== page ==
• Commit time to activities that are enjoyable and distract the mind from work stressors – hiking, biking, reading, arts and crafts, gardening, exercise, etc.
    • Physical exercise. Research shows that being physically active may help to reduce or prevent burnout.
    • Preserve a social circle. It is incredibly important to have people to talk to, people who can be trusted. Try to maintain friendships that were established before becoming a first responder as this prevents “work talk” from dominating social events.  

    About the Author

    Sarah Guenette, M.A., is the Learning & Development Manager for Calgary Community Standards. She oversees recruit training and continuing education for 9-1-1 call evaluators, bylaw and animal officers, business licensing inspectors, livery inspectors and animal shelter services employees. Sarah has a background in 9-1-1 and was a call evaluator, dispatcher and operations manager for over 10 years. She has overseen the Psychological Health and Safety portfolio and the Peer Support team for Calgary Community Standards since 2013. She is passionate about creating and maintaining a healthy workplace for employees. Sarah is also the proud wife of a Calgary Police Service Officer.


  • 27 May 2021 10:46 AM | International Public Safety Association (Administrator)

    By Gregory L. Walterhouse, Associate Teaching Professor, Bowling Green State University, IPSA Board Member

    Over the past year there have been calls for rethinking and reimagining policing in the United States. There have been calls for defunding thus de-staffing of law enforcement agencies, decriminalization of various offenses and completely abolishing police departments.

    Unintended outcomes in law enforcement are often associated with human error, which is inevitable and is the difference between a desired or planned state and actual state. Since human error will occur countermeasures are necessary and Crew Resource Management (CRM) can provide such a countermeasure by helping to avoid errors, trapping errors when they do occur and mitigating the consequences of errors that are not trapped. 

    What is CRM?

    In short, CRM is a decision-making model for high-risk situations. CRM is a management system using all means available including equipment and personnel to improve safety.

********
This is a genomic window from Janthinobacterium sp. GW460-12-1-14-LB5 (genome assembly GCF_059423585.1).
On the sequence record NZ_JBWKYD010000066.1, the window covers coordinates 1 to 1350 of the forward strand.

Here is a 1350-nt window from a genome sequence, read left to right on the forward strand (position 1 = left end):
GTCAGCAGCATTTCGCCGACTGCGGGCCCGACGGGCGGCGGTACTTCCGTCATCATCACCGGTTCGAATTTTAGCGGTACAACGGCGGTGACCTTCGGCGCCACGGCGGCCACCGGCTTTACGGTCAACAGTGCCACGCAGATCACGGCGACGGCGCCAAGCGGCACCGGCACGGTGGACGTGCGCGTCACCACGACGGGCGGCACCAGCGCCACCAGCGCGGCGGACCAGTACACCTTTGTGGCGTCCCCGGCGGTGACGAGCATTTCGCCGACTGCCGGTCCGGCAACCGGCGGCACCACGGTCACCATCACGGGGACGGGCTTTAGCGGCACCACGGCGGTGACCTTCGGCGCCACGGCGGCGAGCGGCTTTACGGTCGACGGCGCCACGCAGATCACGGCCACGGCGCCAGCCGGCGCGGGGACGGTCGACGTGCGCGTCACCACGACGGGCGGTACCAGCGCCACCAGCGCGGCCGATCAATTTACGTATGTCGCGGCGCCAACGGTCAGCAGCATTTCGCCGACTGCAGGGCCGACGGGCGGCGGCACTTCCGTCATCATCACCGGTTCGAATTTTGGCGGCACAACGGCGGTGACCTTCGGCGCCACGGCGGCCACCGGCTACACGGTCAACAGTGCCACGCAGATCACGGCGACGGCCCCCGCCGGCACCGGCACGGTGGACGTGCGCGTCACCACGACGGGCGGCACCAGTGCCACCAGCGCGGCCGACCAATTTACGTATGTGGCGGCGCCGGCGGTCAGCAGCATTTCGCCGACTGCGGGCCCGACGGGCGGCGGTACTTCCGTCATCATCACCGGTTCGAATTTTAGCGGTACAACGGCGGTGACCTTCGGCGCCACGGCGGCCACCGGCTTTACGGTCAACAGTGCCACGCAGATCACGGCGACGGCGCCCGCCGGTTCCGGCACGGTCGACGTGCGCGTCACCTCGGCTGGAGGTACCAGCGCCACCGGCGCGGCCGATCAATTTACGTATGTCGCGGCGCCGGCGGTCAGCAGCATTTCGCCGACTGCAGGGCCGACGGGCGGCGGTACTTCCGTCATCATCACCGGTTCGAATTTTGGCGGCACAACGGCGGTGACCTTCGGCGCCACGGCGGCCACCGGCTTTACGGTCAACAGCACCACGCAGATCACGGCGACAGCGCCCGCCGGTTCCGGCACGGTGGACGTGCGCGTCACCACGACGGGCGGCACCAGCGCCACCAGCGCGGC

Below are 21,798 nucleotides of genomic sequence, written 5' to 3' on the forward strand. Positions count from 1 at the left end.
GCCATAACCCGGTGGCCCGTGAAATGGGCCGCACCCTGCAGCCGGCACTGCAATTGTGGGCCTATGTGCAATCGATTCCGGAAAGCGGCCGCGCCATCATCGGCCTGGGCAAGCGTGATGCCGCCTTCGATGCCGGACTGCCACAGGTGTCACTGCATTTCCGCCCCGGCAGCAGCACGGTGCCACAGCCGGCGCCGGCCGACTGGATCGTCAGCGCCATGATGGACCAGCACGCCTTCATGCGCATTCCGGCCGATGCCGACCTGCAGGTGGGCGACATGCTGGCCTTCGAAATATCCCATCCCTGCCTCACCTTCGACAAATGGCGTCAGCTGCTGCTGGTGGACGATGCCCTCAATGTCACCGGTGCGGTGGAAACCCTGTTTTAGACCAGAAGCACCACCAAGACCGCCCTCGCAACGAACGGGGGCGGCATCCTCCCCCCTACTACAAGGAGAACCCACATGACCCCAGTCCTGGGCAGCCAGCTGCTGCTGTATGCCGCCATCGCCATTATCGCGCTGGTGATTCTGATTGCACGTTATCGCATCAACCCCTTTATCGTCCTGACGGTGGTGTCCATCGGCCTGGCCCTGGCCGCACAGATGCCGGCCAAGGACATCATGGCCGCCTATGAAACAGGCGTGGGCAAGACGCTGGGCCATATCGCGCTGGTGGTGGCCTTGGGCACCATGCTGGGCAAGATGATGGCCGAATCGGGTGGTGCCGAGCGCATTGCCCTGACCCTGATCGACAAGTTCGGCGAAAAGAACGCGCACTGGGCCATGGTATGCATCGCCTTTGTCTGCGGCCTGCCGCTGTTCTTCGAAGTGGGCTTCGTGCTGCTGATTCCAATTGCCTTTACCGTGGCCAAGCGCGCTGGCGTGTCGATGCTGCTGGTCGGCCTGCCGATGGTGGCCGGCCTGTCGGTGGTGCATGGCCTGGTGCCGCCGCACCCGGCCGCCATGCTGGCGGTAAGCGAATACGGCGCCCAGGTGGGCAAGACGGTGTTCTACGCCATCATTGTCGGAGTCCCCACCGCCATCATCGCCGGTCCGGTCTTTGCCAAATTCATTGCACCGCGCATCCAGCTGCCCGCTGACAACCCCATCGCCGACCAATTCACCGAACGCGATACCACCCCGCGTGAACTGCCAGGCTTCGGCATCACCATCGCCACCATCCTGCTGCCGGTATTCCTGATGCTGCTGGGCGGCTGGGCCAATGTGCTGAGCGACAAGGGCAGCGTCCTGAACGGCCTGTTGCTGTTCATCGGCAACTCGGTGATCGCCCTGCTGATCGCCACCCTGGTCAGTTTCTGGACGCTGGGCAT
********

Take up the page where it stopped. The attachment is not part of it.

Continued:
• The first step is to recognize that a problem exists.
    • Second, is to define the problem.
    • Third, identify possible solutions to the problem.
    • Fourth, take appropriate action to implement a solution.

    The overarching goal of CRM is to identify human error and make necessary corrections before the error results in an accident. Some of the skills associated with CRM include coordinated two-way communication, decision-making, shared situational awareness, workload management, leadership and teamwork. The objective of CRM is to improve safety through training to optimize performance and the use of the team concept.

    History

    Due to increasing commercial aircraft complexity, and the rising number of accidents, most the result of human error, CRM was developed in 1980 in the airline industry. CRM was initially designed for flight crews, but eventually included flight attendants and air traffic controllers. At least one study found that joint CRM training sessions comprising both flight attendants and pilots together, increased positive teamwork behaviors, and broke down communication barriers in finding solutions to in-flight emergency scenarios. CRM has since been used in a number of industries including in maritime, railroads, health care including surgical and anesthesiology teams, the military, helicopter air ambulance operations, dentistry, pharmacy and firefighting.

    Does CRM work?

    As to the efficacy of CRM, one study found that in the health care industry, CRM resulted in a return on investment of between $9.1 and $24.4 million from avoidable patient safety events.

    Another study found that surgical outcomes and safety culture improved after CRM was implemented in a pediatric surgical department. After CRM was implement in a hospital intensive care unit, a three year study found a significant reduction in serious complications and lower mortality in critically ill patients.